It’s tempting to cast tonight’s Democratic debate—No. 21, for those counting—as an inevitable smackdown. Just look at what’s happened since the last debate: Jeremiah Wright, NAFTA, Austan Goolsbee, Samantha Power, the Bosnia sniper flap, and, most recently, Bitterclingelitistgate. But remember what happened last time we expected a bloodbath : The Los Angeles debate in January turned out to be remarkably civil. In fact, every one-on-one debate has been more tea party than sniper duel. Tonight could well be the same, with both candidates sticking to the issues and saving the attacks for the airwaves.
But Clinton can’t afford to sit back. She’s winning the battle (Pennsylvania) but losing the war (the nomination). Here are a few ways she might be able to outmaneuver Obama:
Don’t be bitter: It’s becoming clear that whatever the long-term effects of Obama’s “cling” thing, it’s not hurting him much in Pennsylvania or Indiana. (Plus, a recent national Gallup survey gave Obama his widest lead ever.) Nor have Clinton’s attempts to push the story gone over well. She therefore has a choice: Keep hammering Obama and risk looking desperate or let it go and risk everyone forgetting it ever happened. She’d be wise to choose the latter. Clinton has never won hearts and minds while on the attack—more often than not, her quips come off as cheap shots. (See her ” change you can Xerox ” remark.) She could luck out—Obama could say something to aggravate the elitism charge. But don’t count on it. He’ll be choosing his words with more care than usual. Better for Clinton to …
Focus on electability: To win the nomination, Clinton needs to convince superdelegates that Obama cannot beat McCain in the general election. That’s the only way they will override his pledged-delegate lead. Which is why, even if the moderators don’t mention electability, Clinton has to bring it up herself. That means hitting Obama on questions of character, like his iffy claim that he doesn’t take money from oil companies, or why he hasn’t released his tax returns from the late 1990s, or Rezko (again). It also means finding other ways to suggest he’s “out-of-touch” (shaky ground for Clinton, to be sure). She also needs to outgun him in the ineffable presidentiality department. That means not getting too riled .
Dominate on substance: Clinton is at her best when pummeling her opponent with lucid policy ideas, leaving him fumbling for a response. Tonight, that means nailing him on the economy and health care. The last two months have seen the maturation of the subprime-mortgage crisis, leading everyone from Alan Greenspan to Ben Bernanke to whisper the “R” word . Expect to hear a lot about stimulus packages, freezing home foreclosures, executive pay, and McCain’s one-eighty on “bailouts.” Clinton should tease out the differences in their economic plans—they’re both for government intervention, but Obama is slightly more cautious , while Clinton is aggressive. Health care is charted territory for Democratic debates, but Clinton has always shined. She’d be smart to steer the conversation health-ward.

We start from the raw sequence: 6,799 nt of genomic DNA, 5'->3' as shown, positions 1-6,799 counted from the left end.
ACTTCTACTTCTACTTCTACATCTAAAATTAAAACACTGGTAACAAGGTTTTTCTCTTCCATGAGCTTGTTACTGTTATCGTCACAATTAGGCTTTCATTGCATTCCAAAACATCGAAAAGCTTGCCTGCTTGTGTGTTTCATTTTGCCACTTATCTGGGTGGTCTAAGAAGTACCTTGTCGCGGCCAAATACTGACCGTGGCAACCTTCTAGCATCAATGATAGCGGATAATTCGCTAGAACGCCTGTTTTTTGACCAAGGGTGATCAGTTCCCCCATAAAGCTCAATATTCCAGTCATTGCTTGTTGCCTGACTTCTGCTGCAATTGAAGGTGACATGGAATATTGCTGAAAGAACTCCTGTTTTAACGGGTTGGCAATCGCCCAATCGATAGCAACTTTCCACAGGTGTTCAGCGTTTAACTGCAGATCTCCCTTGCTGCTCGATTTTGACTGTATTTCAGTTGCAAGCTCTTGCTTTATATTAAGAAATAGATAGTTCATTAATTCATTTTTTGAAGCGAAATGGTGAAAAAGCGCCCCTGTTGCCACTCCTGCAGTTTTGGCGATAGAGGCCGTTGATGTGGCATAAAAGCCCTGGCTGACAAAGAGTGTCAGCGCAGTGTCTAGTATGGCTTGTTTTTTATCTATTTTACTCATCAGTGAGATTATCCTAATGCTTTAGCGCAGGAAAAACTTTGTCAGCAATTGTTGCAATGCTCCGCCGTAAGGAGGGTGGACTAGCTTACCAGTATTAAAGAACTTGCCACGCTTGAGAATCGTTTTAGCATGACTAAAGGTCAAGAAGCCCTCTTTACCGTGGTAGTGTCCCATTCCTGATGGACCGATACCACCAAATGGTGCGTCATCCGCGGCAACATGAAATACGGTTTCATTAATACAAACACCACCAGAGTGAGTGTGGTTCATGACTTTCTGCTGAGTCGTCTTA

Throw Bill under the bus: Or at the very least, do some serious distancing. Over the past weeks, Bill Clinton has managed to undermine his wife on the Colombia trade agreement (he’s for it), the China Olympics boycott (he opposes it), NAFTA (he signed it), and her Bosnia sniper flap (he resurrected it). Voters need to know that Bill will not have a voice in her administration. This is a hard case to make, given that her “experience” as first lady is a large part of her pitch. But for all his smarts, Bill has been a drag on Hillary. Saying “we disagree” isn’t enough. She needs to assure viewers that the next Clinton administration would not be a co-presidency.
Start to make amends: On the off-chance she doesn’t win the nomination, Clinton is going to have a hell of a time backpedaling from her recent attacks. Tonight, in the blistering heat of the pre-Pennsylvania race, is her chance to turn on the charm. Lavish him with compliments, praise his campaign, heck, mention the Dream Ticket idea again. Just make it clear that the race isn’t personal. In other words, leave room for a 2012 run.